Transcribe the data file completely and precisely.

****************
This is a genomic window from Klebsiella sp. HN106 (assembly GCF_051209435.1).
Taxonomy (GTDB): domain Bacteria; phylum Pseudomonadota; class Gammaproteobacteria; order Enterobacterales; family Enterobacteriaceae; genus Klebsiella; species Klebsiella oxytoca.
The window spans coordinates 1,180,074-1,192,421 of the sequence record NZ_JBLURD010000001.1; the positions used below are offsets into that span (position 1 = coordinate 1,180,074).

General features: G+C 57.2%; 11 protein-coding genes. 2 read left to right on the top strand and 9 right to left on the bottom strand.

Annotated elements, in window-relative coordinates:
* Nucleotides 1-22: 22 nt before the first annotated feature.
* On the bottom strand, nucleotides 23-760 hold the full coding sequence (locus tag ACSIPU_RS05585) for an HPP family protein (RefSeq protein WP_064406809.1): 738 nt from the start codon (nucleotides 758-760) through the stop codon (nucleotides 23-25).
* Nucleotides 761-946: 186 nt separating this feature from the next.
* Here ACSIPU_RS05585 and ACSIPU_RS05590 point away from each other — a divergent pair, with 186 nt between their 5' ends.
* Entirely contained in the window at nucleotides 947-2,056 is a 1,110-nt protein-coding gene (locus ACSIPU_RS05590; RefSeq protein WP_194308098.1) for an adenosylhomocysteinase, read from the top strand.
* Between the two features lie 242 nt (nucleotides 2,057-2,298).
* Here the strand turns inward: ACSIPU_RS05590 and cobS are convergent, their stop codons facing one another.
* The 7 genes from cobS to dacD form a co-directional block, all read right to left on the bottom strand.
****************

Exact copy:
This is a genomic window from Klebsiella sp. HN106 (assembly GCF_051209435.1).
Taxonomy (GTDB): domain Bacteria; phylum Pseudomonadota; class Gammaproteobacteria; order Enterobacterales; family Enterobacteriaceae; genus Klebsiella; species Klebsiella oxytoca.
The window spans coordinates 1,180,074-1,192,421 of the sequence record NZ_JBLURD010000001.1; the positions used below are offsets into that span (position 1 = coordinate 1,180,074).

General features: G+C 57.2%; 11 protein-coding genes. 2 read left to right on the top strand and 9 right to left on the bottom strand.

Annotated elements, in window-relative coordinates:
* Nucleotides 1-22: 22 nt before the first annotated feature.
* On the bottom strand, nucleotides 23-760 hold the full coding sequence (locus tag ACSIPU_RS05585) for an HPP family protein (RefSeq protein WP_064406809.1): 738 nt from the start codon (nucleotides 758-760) through the stop codon (nucleotides 23-25).
* Nucleotides 761-946: 186 nt separating this feature from the next.
* Here ACSIPU_RS05585 and ACSIPU_RS05590 point away from each other — a divergent pair, with 186 nt between their 5' ends.
* Entirely contained in the window at nucleotides 947-2,056 is a 1,110-nt protein-coding gene (locus ACSIPU_RS05590; RefSeq protein WP_194308098.1) for an adenosylhomocysteinase, read from the top strand.
* Between the two features lie 242 nt (nucleotides 2,057-2,298).
* Here the strand turns inward: ACSIPU_RS05590 and cobS are convergent, their stop codons facing one another.
* The 7 genes from cobS to dacD form a co-directional block, all read right to left on the bottom strand.